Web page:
After John Chau, another American Missionary has been accused of endangering the lies of a remote tribe.
American Missionary, Steve Campbell, a missionary with the Greene Baptist Church in Maine, was stationed in Brazil and is being investigated by FUNAI.
FUNAI is a Brazilian governmental institution that protects the remote tribes living in the Amazon.
American Missionary was charged after he reportedly entered the territory of the Hi Merimã tribe last month.
Hi Merimã tribe is one of a few dozen isolated communities in Brazil and one of the rare ones that have nil contact with the outside world and has in the past rejected any contacts with the rest of the world.
Survival International, an organization advocating for tribal peoples’ rights, says that the American Missionary Campbell could be tried for “genocide.”
While in a statement to Reuters, a FUNAI spokesperson lambasted the actions of this American Missionary actions and said it represents “a case of rights violation and exposure to risk of death to [an] isolated indigenous population. Even if direct contact has not occurred, the probability of transmission of diseases to the isolated is high.”
Just like Chau, Steve Campbell is said to have entered the territory of the remote Hi Merimã tribe after soliciting the help of a local guide who had on a previous occasion worked on an expedition with FUNAI, said Survival International.
American Missionary Steve Campbell, meanwhile, as per reports in Brazilian papers, is allegedly defending himself by stating that he was teaching members of a neighboring tribe, the Jamamadi, how to use GPS, and therefore entered the territory of the Hi Merima Indians to reach the location.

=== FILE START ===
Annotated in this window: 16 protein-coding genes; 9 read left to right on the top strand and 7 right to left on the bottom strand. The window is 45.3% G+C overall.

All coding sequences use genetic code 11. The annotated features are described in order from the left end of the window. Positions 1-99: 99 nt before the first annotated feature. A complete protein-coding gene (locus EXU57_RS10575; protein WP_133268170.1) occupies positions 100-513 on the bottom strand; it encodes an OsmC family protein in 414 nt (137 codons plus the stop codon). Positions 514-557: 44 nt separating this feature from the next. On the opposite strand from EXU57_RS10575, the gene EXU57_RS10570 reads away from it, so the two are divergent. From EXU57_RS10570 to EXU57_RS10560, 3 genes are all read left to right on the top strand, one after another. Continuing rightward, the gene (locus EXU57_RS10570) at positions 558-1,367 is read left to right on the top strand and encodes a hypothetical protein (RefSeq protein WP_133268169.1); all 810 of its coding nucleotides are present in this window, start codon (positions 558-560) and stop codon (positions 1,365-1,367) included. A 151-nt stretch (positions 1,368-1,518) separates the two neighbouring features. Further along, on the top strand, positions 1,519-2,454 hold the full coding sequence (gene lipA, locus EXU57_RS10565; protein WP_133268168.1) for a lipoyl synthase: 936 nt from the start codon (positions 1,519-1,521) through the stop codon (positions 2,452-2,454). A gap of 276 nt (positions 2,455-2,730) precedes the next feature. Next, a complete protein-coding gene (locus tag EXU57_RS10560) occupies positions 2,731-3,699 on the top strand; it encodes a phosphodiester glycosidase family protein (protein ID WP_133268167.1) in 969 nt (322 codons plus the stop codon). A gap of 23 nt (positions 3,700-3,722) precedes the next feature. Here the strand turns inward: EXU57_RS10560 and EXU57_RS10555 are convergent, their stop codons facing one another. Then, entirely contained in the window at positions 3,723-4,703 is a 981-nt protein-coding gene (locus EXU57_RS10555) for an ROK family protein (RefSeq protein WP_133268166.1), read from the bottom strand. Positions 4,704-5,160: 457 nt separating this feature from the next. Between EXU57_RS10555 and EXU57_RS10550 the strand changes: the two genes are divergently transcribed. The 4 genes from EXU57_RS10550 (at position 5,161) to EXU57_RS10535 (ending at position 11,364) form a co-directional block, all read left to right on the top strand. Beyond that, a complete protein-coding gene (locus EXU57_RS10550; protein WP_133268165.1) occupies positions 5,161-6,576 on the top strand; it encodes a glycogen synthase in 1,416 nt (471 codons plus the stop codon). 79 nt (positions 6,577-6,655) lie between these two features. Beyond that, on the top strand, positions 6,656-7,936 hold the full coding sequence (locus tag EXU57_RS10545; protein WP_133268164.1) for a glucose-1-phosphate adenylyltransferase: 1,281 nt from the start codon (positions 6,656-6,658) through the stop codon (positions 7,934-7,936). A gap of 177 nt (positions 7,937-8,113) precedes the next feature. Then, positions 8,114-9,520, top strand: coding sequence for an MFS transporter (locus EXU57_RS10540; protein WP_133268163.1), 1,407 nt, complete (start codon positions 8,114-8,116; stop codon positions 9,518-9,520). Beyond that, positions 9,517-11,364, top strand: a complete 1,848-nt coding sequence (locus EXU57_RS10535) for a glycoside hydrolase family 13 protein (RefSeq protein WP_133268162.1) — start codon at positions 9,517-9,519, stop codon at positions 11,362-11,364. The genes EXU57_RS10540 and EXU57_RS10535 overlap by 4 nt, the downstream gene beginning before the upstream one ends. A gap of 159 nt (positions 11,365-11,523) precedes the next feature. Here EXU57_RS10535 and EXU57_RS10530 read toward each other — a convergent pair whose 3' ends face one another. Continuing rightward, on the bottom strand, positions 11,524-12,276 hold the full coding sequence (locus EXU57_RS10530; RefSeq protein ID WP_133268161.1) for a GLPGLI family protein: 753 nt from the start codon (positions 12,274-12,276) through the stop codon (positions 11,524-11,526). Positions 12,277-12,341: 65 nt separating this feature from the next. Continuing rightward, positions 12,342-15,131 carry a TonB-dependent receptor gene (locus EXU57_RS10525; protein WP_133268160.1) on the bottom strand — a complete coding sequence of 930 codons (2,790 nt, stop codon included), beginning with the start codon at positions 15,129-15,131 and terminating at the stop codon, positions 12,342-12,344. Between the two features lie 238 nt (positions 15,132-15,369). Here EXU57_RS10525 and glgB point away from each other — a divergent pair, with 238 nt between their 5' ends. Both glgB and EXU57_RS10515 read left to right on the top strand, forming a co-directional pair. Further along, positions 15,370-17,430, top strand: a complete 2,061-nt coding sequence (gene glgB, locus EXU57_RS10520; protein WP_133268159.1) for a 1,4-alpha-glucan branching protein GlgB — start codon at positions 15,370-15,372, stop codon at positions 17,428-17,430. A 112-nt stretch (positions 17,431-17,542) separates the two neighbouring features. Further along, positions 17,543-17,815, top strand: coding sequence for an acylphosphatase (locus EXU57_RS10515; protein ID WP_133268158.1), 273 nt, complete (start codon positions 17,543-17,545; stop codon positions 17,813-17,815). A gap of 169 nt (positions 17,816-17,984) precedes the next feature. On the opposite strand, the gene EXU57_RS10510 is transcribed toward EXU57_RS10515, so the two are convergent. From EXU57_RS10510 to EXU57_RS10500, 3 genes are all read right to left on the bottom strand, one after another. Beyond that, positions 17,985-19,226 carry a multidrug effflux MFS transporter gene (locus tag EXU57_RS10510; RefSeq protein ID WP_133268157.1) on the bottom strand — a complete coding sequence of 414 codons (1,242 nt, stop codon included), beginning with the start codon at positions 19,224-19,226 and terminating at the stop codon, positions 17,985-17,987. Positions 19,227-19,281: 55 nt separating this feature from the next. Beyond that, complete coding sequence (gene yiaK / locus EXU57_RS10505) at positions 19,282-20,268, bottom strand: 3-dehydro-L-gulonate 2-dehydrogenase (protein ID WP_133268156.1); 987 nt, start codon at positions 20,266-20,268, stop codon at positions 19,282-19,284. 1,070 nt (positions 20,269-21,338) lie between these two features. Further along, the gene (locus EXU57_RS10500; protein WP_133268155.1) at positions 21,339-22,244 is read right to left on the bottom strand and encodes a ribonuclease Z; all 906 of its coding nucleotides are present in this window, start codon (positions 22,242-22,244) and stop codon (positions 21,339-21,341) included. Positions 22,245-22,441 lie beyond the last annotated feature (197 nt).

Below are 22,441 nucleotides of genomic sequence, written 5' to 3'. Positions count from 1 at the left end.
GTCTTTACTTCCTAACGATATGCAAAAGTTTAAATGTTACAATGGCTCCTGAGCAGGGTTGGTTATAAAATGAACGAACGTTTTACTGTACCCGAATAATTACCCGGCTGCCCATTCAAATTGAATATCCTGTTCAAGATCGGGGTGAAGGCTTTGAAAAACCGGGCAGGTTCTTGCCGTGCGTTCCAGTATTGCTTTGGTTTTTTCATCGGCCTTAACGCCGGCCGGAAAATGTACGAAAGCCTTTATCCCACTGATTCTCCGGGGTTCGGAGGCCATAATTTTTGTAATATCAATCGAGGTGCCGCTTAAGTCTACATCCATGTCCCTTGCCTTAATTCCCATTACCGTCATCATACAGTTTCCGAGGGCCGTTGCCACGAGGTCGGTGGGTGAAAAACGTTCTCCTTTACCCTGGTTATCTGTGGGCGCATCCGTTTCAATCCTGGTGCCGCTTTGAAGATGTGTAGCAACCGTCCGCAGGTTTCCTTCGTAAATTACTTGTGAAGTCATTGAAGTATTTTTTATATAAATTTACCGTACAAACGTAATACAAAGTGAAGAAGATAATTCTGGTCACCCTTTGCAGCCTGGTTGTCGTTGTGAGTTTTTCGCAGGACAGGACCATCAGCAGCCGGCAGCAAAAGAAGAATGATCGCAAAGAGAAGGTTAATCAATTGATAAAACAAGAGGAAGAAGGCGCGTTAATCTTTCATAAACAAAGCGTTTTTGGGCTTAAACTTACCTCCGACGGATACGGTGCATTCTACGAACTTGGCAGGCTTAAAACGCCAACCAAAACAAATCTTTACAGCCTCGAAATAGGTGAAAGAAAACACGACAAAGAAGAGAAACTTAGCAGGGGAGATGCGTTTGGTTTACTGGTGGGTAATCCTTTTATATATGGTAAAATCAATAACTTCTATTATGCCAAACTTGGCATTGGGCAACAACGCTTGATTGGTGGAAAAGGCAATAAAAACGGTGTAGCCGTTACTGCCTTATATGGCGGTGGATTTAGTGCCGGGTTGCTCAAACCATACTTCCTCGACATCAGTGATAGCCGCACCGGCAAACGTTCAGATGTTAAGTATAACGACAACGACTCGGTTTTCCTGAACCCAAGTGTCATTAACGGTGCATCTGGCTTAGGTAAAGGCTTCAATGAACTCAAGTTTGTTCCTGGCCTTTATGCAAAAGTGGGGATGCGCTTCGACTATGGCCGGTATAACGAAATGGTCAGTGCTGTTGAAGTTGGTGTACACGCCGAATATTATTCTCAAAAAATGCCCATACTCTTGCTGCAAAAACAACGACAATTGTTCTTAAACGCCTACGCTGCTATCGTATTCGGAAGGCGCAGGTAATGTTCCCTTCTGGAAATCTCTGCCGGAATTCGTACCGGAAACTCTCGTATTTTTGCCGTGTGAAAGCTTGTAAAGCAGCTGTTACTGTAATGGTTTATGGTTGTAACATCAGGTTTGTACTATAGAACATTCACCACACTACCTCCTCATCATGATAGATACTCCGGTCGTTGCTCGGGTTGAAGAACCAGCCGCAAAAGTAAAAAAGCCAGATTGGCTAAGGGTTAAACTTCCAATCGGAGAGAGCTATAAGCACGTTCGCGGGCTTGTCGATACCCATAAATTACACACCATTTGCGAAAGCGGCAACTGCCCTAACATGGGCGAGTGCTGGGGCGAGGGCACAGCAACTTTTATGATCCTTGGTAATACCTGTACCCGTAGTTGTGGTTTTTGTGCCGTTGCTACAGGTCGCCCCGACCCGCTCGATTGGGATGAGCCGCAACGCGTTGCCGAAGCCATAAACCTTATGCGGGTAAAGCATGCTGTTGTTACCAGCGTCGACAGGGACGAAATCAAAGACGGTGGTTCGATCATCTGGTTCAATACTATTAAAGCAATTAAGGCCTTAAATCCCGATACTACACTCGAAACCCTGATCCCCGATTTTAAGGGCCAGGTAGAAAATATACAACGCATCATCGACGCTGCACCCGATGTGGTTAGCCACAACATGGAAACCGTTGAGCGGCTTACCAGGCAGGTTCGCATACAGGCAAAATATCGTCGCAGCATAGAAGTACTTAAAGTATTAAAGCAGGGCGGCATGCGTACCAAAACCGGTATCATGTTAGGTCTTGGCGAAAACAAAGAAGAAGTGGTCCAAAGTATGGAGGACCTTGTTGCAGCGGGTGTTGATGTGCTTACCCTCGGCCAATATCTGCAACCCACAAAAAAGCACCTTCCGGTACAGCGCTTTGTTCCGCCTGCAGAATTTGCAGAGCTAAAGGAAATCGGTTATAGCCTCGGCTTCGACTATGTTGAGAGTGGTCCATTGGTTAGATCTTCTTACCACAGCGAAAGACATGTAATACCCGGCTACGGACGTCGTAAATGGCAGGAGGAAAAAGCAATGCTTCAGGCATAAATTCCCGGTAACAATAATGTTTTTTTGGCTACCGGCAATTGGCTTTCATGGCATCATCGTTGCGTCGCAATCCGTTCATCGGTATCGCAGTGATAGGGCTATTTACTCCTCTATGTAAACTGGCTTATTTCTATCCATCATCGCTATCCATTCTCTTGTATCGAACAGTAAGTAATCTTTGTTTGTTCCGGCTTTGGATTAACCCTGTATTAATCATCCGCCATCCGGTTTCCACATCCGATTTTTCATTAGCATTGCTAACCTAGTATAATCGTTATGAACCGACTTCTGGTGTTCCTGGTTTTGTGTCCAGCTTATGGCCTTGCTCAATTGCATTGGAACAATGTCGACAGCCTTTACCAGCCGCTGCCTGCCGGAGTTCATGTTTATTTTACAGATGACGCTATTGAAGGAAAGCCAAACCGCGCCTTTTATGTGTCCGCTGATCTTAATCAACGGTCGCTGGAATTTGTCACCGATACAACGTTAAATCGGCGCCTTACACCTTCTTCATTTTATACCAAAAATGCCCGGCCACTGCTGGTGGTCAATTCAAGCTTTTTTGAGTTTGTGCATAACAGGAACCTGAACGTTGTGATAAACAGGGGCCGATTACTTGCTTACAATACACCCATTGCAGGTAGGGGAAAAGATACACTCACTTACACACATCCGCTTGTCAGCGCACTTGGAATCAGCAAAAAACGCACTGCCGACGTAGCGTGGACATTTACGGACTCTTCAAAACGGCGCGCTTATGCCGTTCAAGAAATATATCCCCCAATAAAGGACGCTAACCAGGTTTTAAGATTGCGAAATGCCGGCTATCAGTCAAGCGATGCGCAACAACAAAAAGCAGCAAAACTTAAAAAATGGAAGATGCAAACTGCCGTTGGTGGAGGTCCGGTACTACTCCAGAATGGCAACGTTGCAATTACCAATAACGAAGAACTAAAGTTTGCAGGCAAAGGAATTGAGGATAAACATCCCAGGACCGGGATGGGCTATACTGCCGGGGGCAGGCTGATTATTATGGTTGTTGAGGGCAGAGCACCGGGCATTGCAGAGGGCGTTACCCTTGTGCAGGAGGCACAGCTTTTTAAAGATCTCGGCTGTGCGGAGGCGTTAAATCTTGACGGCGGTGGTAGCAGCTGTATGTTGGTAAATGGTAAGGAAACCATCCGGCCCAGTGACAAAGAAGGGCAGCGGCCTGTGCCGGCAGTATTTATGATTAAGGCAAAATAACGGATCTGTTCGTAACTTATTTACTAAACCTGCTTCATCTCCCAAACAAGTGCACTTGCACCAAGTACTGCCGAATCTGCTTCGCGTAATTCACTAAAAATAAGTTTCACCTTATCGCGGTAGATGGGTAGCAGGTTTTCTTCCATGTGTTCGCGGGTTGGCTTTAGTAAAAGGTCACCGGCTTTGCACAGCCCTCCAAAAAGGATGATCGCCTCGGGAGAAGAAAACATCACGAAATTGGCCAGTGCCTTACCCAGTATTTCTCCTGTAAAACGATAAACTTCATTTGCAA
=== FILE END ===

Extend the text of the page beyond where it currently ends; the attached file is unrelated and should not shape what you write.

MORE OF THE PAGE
Steve Campbell and his wife, Robin Campbell are listed as missionaries on the website of the Greene Baptist Church. Their work description, as accessed by Currentriggers.com, states that the couple works with the Jamamadi Indians in the Brazilian state of Amazonas and that their work also involves ‘countless other ministry opportunities with the Indians’ and missionary families.
Earlier, after the death of American Missionary John Chau by the highly vulnerable Sentinelese tribe in Andaman and Nicobar, the Indian government had come under fire for the lapses that led to the incursion in the protected area.
Following the furor, India’s National Commission for Scheduled Tribes (NCST) had written to Union Home Minister seeking re-imposition of Restricted Area Permit regime in six Islands in Andaman and Nicobar inhabited by Andamanese, Jarawas, Sentinelese, Onges and Sompens.
While American Missionaries have come under scanner for their actions when it comes to endangered tribes, an ex-Missionary found the entire act as nothing but an act of colonization.
Survival International stated that ever since President Bolsonaro’s appointment of an evangelical preacher, Damares Alves, as the new minister in charge of indigenous affairs, it was thought likely that other missionaries will attempt to contact uncontacted tribes despite these isolated people being the most vulnerable humans on this planet.
In a press note, Survival International said:
“Whole populations are being wiped out by violence from outsiders who steal their land and resources, and by diseases like the flu and measles to which they have no resistance. ”
This was the same concern when American Missionary John Chau breached the territory of the endangered tribe in India; that he could bring disease and death to the minuscule and vulnerable Sentinelese.
Stephen Corry, Survival International Director only had this to say on the entire episode:
“Fundamentalist Christian American missionaries must be stopped from this primitive urge to contact previously uncontacted tribes. It may lead to the martyrdom they seek, but it always ends up killing tribespeople.”